by Byron Connolly

University of Technology Sydney is on a ‘Mission to Mars’

Apr 04, 2018
Cloud ComputingEducation Industry

The University of Technology Sydney (UTS) has just knocked over the first phase of tech transformation and is likening the next stage to a ‘Mission to Mars.’

Since 2012, UTS has been moving apps to the cloud; Office365 was deployed last year and 60 per cent of all major projects to deliver new applications use cloud infrastructure, including SaaS solutions. Staff have adopted Agile ways of working, and the university has built a core data and analytics capability. There are now 2,200 wireless access points across its campus, up from 240 in 2012.

And importantly, said chief information officer Christine Burns, the university has embedded a deep strategic dialogue about IT with its most senior leaders.

“The first phase was preparing the groundwork for us to have the agility that we needed for the future,” Burns toldCIO Australia.

Under the next phase, dubbed ‘Mission to Mars’, UTS is mapping out a future where technologies like artificial intelligence (AI) alters job roles and the way the university interacts with its students.

“IT’s role then needs to shift from doing the work we do today to really becoming a strategic advisor and broker,” said Burns.

“So what does this mean for the IT team? We figure Mars is now far enough away that there’s some effort that it takes to get there’s significant planning effort to get there [but] it’s close enough that [travelling there] is achievable. The team will have to behave differently. It’s no longer possible for the management team to dictate from on high and say, ‘this is what is what we are going to do and this is what it looks like’. We need everyone to leverage their own expertise and own understanding of our user base and inform that together. That’s what this is all about,” said Burns.

Under a recent pilot project, UTS mapped its research to the United Nations’ sustainability goals. A chat bot for student queries will also be launched next month. The chat bot can answer 130 common questions students would ask such as; What can I take to an exam? How do I change subjects? What subjects are available?

“We are trying to understand where and how AI is going to be most useful to the university and really wanted to take an approach of running quick pilots to make that assessment,” Burns said. “We are now deciding what gender the bot will be and what sort of personality it will have. We don’t want to be the first to market with some of these technologies – our focus is on providing effective and right-sized solutions.”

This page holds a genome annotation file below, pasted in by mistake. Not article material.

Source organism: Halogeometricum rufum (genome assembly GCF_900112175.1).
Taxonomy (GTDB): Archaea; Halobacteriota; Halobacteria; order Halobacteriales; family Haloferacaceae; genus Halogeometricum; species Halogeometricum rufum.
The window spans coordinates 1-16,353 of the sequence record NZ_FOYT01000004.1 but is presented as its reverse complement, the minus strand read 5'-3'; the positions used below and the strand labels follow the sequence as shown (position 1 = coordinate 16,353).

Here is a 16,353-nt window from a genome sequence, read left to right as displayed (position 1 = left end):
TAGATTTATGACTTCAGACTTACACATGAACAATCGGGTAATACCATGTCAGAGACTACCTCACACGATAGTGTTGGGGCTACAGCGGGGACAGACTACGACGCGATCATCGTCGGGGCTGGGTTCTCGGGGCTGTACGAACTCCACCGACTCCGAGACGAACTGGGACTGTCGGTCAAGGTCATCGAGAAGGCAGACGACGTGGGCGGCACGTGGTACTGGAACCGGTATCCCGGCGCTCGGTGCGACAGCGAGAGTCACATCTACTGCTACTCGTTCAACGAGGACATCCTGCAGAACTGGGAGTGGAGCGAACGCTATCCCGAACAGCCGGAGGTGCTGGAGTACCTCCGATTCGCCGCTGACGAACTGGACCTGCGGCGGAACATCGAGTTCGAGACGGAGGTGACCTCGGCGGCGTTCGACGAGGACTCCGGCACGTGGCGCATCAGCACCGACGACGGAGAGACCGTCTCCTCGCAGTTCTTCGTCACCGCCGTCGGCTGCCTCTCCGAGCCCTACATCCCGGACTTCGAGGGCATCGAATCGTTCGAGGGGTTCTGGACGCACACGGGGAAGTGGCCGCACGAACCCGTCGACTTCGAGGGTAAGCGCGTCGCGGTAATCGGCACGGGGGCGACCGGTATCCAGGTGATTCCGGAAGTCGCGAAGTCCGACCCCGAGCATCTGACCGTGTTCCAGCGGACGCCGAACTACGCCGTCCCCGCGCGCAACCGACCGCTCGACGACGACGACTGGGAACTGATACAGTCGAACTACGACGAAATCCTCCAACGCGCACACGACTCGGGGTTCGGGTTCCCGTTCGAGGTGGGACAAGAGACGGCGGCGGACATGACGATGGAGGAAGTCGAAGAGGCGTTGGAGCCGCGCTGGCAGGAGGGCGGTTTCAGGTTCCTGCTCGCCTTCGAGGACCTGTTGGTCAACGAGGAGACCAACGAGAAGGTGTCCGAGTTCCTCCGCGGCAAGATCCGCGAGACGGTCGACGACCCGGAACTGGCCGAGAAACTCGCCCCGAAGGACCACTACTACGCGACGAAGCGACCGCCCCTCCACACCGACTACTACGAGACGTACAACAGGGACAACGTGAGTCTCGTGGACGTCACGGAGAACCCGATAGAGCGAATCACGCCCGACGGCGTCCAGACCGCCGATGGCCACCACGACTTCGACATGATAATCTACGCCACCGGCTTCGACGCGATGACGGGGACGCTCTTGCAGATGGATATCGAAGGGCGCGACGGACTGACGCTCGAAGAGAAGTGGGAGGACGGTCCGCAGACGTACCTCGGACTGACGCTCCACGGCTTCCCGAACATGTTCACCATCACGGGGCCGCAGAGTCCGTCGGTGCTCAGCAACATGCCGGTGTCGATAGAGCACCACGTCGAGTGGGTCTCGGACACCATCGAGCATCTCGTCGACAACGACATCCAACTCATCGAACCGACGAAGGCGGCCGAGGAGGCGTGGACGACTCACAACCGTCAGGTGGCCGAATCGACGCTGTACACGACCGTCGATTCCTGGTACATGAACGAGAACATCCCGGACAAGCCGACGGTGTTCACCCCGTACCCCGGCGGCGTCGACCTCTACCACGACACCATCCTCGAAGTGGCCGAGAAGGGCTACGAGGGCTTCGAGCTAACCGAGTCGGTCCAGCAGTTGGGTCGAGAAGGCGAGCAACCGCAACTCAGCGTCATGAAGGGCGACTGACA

New approach to IT investment

Like other IT shops, UTS is shifting its IT operation model from projects to specific ‘product lines’. This new approach organises tech investment into product lines based on business capabilities.

“This is a very significant change in the model that has flow on effects to how we plan, fund, govern and deliver IT projects, and ultimately how we organise our operational capabilities and collaborate with and empower our colleagues across UTS,” said Burns.

UTS has been tapping marketing technologies to support prospective student engagement, improving its ability to get the right information to people at the right time and using multiple digital channels. This work forms part of the university’s focus on meeting the high expectations of students and staying competitive against other universities.

“For example, it leverages the work we have to done to map the student journey and also taps into the focus our IT team has had around user-centered design. We’ve invested considerable time and effort developing this capability across every part of the team,” said Burns.

The Amazon Redshift-based data analytics platform is being used for a range of solutions including providing lecturers with key information that enables them to better tailor their lessons. Data mining also helps chief researchers better track how their funds are spent while introducing more discipline around project management.

“Researchers are saving a lot of time fulfilling their compliance obligations while providing complete transparency for their teams,” said Burns.

Under UTS’ ‘provisioner’ program, researchers can include metadata in their datasets so they can reproduce published findings and comply with relevant policies and codes of practice.

“Researchers can provision a workspace which gives them access to high performance compute resources, including large-scale parallel computing and GPU-powered machine learning and data-specific platforms such as geographic information systems and microscopic imaging. But importantly, it gives them the opportunity to create ‘reproducible research’. So if someone has done their research on a machine under their desk and they want to go back and produce the same result, it can be difficult so this is making it easier for researchers to do everything they want to do,” said Burns.

Burns added that the university is looking at how it can extend the ‘provisioner’ concept across other universities that it works with.

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